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Information Security

Protect Your Data

Student Data Privacy

Boulder Valley School District (BVSD) values accountability and transparency at all levels including ensuring that student data privacy and security are a top priority. BVSD has taken action to ensure that all student data is handled securely and in compliance with the Colorado Student Transparency and Security Act. Through rigorous processes and high standards of compliance, our goal is to not only abide to state and federal law, but to provide students, parents, and our community with the resources and information needed to protect student privacy.

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Back up the data you need

  • Saving to your local computer could result in losing all your data if your hard drive fails.

  • Instead, save to your network folder (aka H: Drive or private folder) or your Google Drive.

  • Regularly archive, destroy, or remove data you don't need

Review permissions for email, documents, & websites

  • Principle of Least Privilege: Grant the least amount of rights to get the job done.

  • Use Groups and Folders to manage permissions.

Comply with Board Policies and FERPA

Secure Your Devices

Protect against viruses and malware

  • Use a firewall and virus protection on your personal devices.

  • Your BVSD Windows device is already protected. 

Control access to your device

  • Three Ls: Log out and Lock it up when you Leave.

  • Use a passcode or pattern to lock your smartphone.

Update Windows laptops

Bring in your Windows laptop once a month, connect with a network cable, and let it run overnight to receive security updates.

Secure remote access

Guard Your Privacy

Avoid phishing scams and identity theft

  • "Think before you link": don't open email attachments or click on links from people you don't know.

  • Never reply to spam emails; instead, mark them as Spam in Gmail.

Create strong passwords

Protect your account security

  • A trusted source will never ask for your bank account number, password, or credit card number in an email.

  • Don't share your password with anyone.

  • "Look for the lock" before you enter a password in any website.
    Lock Icon.png

Copyright and Fair Use

American Libraries Live: The Copyright Conundrum - Highlights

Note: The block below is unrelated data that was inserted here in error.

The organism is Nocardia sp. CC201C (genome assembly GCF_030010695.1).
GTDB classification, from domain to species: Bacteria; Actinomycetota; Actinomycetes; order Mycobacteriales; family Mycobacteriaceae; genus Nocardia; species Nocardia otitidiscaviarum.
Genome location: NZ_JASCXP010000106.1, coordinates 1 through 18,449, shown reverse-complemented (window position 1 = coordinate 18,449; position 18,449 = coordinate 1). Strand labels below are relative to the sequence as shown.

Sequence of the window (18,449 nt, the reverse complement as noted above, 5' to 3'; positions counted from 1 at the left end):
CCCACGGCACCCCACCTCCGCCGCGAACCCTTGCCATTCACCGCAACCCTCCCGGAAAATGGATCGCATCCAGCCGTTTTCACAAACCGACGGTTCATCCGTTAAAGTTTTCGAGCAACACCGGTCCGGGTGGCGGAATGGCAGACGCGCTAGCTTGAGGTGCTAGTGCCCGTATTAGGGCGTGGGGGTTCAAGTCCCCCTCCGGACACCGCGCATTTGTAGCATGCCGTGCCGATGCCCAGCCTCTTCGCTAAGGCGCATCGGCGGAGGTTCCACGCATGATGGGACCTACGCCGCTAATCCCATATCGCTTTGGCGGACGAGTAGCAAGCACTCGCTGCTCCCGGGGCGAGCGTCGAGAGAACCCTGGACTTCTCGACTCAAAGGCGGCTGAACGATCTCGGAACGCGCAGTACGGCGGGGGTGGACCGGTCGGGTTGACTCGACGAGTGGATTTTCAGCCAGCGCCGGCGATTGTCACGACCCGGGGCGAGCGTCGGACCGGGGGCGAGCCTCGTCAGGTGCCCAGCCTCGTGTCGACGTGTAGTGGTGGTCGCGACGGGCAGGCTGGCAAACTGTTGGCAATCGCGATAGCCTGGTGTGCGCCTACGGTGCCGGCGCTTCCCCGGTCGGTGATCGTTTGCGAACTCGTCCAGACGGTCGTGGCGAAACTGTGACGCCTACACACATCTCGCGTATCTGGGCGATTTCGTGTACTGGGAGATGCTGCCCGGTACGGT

• There are no black and white answers when it comes to Copyright and Fair Use. It is every educator's professional obligation to understand copyright law.
  • Every institution has a different amount of risk they are willing to take when it comes to copyright. You can never reduce your risk to zero.
  • Copyright Law has risk mitigation built in for libraries and public education institutions. If we make (and document) good faith efforts, then damages are remitted.
  • It's important to tie in how you apply Fair Use to the goals of your institution. You might be willing to assume more risk, for instance, if using that copyrighted material supports an institutional goal.
  • When a question of Copyright or Fair Use comes up, first do your research, then document why you made the choice you made. Your documentation could be as simple as a sticky note or a lesson plan.
  • Educate, don't police! Once you become the copyright police, you open yourself up to secondary liability. The better option is to educate and redirect.
  • Social media and other online companies have their own contracts and policies that you need to be aware of before you use them.
  • Violation of vendor contracts is a separate issue from copyright and fair use. A vendor contract is a legal document that you agree to abide by.

Fair Use


"The distinction between what is fair use and what is infringement in a particular case will not always be clear or easily defined. There is no specific number of words, lines, or notes that may safely be taken without permission. Acknowledging the source of the copyrighted material does not substitute for obtaining permission."

You must evaluate all four criteria below to determine whether you can claim fair use of a copyrighted work.

  1. The purpose and character of the use, including whether such use is of commercial nature or is for nonprofit educational purposes
  2. The nature of the copyrighted work
  3. The amount and substantiality of the portion used in relation to the copyrighted work as a whole
  4. The effect of the use upon the potential market for, or value of, the copyrighted work

Learn More

Get Help

Information security resources

Report a suspected security breach

  • Submit an IT Service Request or call 720-561-HELP when you suspect an information security breach.

  • Report all other security issues to BVSD Security, 720-561-5051.

Report a stolen BVSD device

  • Submit an IT Service Request or call 720-561-HELP to get the serial number, model, and manufacturer of the stolen device.

  • File a police report.